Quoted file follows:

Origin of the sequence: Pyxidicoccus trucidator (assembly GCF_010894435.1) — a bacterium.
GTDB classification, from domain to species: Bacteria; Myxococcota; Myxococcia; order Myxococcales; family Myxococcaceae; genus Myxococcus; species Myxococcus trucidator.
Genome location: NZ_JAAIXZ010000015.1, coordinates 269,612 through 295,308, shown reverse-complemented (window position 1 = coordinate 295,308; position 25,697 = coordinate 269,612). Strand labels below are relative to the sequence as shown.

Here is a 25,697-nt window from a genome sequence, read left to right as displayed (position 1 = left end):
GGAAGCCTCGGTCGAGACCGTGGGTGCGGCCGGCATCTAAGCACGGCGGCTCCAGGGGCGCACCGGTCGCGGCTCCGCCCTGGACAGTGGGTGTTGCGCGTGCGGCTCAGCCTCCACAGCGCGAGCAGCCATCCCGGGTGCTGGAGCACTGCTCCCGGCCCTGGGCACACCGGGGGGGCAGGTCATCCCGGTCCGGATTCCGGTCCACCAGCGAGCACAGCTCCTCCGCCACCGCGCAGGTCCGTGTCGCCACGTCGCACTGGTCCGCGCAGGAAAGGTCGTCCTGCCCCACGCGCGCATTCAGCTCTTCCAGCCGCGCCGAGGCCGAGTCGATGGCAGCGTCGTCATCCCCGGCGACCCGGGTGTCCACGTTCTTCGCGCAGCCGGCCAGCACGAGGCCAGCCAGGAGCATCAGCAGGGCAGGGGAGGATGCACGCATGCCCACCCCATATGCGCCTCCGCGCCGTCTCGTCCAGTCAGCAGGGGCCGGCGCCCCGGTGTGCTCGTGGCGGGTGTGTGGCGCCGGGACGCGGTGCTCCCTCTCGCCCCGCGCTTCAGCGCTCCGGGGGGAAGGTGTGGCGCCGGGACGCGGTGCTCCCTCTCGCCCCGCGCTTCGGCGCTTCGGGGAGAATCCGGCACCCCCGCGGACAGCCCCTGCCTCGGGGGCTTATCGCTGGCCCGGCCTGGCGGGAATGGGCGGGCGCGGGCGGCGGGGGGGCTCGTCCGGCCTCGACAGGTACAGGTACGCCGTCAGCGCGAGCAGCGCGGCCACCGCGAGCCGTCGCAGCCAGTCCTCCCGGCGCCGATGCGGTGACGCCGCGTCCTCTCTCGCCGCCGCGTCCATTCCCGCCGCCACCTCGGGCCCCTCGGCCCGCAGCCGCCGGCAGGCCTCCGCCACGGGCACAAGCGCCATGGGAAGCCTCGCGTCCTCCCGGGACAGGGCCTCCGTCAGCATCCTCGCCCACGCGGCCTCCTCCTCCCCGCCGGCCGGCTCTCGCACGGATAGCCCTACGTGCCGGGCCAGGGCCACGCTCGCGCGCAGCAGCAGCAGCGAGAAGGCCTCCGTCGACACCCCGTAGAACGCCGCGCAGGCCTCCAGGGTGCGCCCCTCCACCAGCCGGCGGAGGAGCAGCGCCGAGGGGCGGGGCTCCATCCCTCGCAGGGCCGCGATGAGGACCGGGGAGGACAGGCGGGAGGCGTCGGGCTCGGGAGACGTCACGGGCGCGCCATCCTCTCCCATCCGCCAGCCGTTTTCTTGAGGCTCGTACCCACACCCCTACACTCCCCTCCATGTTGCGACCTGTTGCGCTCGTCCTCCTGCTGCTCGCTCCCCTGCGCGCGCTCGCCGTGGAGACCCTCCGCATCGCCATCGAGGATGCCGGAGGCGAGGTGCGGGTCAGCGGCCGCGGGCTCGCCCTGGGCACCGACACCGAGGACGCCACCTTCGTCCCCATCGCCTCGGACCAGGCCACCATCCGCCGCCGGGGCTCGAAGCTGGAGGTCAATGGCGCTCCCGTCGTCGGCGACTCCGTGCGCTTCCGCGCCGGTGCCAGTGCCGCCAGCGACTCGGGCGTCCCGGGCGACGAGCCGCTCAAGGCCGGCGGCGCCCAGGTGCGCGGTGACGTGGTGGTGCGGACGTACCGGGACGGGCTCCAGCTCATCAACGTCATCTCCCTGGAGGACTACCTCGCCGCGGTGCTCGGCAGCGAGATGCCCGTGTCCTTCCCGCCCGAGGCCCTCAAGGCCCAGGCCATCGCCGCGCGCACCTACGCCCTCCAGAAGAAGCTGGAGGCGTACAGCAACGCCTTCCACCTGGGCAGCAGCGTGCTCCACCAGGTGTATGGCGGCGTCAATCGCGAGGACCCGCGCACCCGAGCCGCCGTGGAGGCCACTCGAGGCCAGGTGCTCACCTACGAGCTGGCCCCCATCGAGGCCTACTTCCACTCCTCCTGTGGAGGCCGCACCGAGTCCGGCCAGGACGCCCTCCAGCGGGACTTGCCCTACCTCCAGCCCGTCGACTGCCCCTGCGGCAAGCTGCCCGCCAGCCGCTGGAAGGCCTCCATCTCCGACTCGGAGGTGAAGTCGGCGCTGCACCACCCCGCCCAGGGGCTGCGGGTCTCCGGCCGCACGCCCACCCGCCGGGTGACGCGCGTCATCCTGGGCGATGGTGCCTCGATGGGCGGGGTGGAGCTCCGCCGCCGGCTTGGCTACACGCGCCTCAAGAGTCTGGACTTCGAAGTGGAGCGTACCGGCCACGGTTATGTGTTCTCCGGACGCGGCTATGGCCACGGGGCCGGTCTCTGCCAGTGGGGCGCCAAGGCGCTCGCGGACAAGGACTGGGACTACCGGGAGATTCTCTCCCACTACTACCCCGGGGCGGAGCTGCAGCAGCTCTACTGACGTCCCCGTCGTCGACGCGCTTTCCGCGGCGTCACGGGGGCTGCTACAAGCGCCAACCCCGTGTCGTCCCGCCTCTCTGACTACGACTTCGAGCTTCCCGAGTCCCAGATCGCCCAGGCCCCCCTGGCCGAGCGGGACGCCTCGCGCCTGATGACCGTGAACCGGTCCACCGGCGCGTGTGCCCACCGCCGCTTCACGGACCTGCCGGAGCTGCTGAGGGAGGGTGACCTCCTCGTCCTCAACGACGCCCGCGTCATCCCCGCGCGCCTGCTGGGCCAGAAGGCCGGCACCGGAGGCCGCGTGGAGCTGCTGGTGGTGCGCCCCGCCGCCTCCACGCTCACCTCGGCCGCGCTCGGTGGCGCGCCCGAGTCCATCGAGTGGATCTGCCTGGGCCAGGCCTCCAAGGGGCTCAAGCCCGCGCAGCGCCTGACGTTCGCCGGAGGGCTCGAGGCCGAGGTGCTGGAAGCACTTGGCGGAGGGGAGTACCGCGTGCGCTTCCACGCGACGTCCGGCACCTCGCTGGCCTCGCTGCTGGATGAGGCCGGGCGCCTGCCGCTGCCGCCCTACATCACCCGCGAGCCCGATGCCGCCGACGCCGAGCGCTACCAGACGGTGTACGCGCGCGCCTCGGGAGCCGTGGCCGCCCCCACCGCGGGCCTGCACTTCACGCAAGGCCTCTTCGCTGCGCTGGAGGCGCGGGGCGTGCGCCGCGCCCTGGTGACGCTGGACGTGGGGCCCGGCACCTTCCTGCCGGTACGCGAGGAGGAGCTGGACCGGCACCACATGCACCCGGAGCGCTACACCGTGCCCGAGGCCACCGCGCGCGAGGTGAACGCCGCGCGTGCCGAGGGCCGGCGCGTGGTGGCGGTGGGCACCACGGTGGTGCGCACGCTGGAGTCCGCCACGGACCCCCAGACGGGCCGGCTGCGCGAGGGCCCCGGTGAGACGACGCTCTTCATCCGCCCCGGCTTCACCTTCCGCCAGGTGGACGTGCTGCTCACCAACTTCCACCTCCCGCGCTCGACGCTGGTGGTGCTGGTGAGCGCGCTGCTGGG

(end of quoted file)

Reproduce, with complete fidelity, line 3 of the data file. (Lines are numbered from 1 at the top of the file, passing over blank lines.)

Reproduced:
Genome location: NZ_JAAIXZ010000015.1, coordinates 269,612 through 295,308, shown reverse-complemented (window position 1 = coordinate 295,308; position 25,697 = coordinate 269,612). Strand labels below are relative to the sequence as shown.